disney_skin
Advertisement
© 2014 Shmoop University, Inc. All rights reserved.
 

Themes

Beyond all of the specifics of joy and sadness, we think there's a feeling of pure awe running through "To a Skylark." Shelley's speaker is just so alive to everything around him. He's so fascinated by feelings and images and sounds that he can barely hold it in. We mean, seriously—you might hear a bird singing and think about it for thirty seconds, but can you even imagine an explosion of amazement like we get here?

Questions About Awe and Amazement

  1. Have you felt awe at the natural world like the speaker does in this poem?
  2. How does amazement relate to happiness? Are they part of the same feeling? How would the speaker answer that question?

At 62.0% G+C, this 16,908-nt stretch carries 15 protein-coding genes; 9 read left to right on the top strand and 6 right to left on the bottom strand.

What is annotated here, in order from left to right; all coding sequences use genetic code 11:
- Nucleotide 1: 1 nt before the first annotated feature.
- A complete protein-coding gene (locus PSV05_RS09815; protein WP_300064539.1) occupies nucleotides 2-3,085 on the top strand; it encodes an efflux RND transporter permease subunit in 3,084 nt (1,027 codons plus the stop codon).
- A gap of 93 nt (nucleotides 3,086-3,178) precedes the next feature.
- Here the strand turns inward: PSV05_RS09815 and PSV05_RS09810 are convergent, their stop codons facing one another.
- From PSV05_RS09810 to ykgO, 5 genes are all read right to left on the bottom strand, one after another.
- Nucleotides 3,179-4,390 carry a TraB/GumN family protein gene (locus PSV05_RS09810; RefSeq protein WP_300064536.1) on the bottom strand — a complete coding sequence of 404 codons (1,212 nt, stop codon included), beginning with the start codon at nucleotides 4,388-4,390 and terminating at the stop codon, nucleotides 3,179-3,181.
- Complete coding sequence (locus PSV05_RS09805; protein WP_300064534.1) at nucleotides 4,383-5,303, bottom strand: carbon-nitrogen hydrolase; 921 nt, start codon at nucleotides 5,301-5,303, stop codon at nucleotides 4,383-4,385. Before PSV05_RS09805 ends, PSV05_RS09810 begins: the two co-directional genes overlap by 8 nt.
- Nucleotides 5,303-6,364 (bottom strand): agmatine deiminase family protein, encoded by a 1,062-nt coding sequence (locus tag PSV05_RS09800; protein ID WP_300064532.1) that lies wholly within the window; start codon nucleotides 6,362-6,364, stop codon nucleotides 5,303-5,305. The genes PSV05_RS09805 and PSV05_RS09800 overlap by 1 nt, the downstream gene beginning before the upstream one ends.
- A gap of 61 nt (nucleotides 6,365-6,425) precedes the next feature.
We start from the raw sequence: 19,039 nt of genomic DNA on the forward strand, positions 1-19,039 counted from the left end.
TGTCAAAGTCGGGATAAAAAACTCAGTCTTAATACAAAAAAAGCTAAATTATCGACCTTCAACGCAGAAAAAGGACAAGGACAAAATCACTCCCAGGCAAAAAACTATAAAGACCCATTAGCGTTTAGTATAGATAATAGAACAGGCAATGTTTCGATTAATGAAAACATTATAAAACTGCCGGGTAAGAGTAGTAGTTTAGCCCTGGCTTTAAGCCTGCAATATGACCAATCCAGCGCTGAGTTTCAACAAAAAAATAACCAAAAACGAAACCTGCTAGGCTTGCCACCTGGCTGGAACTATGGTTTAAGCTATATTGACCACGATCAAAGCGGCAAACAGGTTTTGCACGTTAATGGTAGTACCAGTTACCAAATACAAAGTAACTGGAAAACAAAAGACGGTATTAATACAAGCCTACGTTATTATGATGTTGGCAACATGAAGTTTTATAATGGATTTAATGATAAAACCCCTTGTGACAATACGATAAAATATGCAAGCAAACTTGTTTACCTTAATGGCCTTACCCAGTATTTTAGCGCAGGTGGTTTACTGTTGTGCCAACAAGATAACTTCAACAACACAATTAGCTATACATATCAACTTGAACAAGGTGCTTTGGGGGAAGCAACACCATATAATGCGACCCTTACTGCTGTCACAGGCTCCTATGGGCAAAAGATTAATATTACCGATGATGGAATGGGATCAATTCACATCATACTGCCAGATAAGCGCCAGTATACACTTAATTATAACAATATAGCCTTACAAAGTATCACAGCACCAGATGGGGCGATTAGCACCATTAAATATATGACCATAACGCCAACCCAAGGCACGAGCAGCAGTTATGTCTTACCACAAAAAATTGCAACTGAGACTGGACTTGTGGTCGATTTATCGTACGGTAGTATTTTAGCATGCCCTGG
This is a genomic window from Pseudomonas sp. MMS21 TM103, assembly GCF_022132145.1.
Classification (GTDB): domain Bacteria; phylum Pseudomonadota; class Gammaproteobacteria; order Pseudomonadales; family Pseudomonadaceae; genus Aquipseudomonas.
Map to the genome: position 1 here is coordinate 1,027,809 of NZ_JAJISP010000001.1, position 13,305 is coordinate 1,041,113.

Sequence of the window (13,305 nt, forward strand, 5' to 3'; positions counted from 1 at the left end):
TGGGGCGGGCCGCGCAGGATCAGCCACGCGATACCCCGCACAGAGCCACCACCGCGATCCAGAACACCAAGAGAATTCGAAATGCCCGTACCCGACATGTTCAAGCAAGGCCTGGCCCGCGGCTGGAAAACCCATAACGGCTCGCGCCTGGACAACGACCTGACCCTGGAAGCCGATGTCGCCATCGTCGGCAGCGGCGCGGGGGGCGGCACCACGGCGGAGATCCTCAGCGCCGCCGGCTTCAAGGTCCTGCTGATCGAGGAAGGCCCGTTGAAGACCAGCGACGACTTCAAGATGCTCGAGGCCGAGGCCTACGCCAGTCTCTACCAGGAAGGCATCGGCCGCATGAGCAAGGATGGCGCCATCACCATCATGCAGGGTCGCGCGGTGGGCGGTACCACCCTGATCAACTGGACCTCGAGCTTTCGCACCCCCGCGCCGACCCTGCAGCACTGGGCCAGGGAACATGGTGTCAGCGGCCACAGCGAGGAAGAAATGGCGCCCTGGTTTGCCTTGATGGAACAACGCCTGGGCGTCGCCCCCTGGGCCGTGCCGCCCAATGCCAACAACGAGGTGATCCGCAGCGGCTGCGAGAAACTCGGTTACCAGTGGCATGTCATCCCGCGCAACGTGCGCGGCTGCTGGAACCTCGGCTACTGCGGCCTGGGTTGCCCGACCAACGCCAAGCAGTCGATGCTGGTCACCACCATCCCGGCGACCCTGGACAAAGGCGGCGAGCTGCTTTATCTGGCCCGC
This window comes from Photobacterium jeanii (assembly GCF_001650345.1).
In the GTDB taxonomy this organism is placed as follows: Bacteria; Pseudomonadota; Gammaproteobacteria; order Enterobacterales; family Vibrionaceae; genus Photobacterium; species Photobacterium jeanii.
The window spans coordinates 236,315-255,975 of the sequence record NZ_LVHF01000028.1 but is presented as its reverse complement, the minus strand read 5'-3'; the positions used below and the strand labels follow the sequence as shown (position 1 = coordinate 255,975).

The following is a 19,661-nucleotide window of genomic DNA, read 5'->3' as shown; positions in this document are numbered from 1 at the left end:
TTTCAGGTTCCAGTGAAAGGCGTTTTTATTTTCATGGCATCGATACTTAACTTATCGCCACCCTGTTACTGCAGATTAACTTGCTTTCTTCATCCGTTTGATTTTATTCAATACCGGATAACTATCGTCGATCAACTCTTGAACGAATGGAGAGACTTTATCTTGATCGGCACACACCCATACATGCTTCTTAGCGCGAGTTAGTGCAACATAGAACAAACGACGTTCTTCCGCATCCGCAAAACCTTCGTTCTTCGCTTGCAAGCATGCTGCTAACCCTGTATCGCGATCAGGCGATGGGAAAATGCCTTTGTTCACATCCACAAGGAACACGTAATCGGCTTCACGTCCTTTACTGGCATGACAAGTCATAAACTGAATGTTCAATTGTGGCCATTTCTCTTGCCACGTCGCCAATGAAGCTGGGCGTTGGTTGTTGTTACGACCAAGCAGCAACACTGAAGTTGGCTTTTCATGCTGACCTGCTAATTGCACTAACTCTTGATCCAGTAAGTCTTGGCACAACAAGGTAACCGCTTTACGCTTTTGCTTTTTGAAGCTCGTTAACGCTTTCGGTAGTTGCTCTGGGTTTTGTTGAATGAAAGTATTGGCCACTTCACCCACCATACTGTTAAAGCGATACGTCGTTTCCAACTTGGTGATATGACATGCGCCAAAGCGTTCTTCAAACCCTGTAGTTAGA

3. Is the speaker in this poem ever amazed and sad at the same time? If so, what lines tell you this?
  4. Are you kind of amazed that this guy is so excited about a bird?

Chew on This

Try on an opinion or two, start a debate, or play the devil’s advocate.

Awe? Yeah! All of the feelings in this poem, and all of its imagery, are ultimately designed to communicate a feeling of awe at the beauty of the world.

The awe that the speaker feels about the skylark's song is destroyed by his sadness, and the poem returns us to the emptiness and limitation of our lives. Bummer.

Advertisement
Advertisement
Advertisement
back to top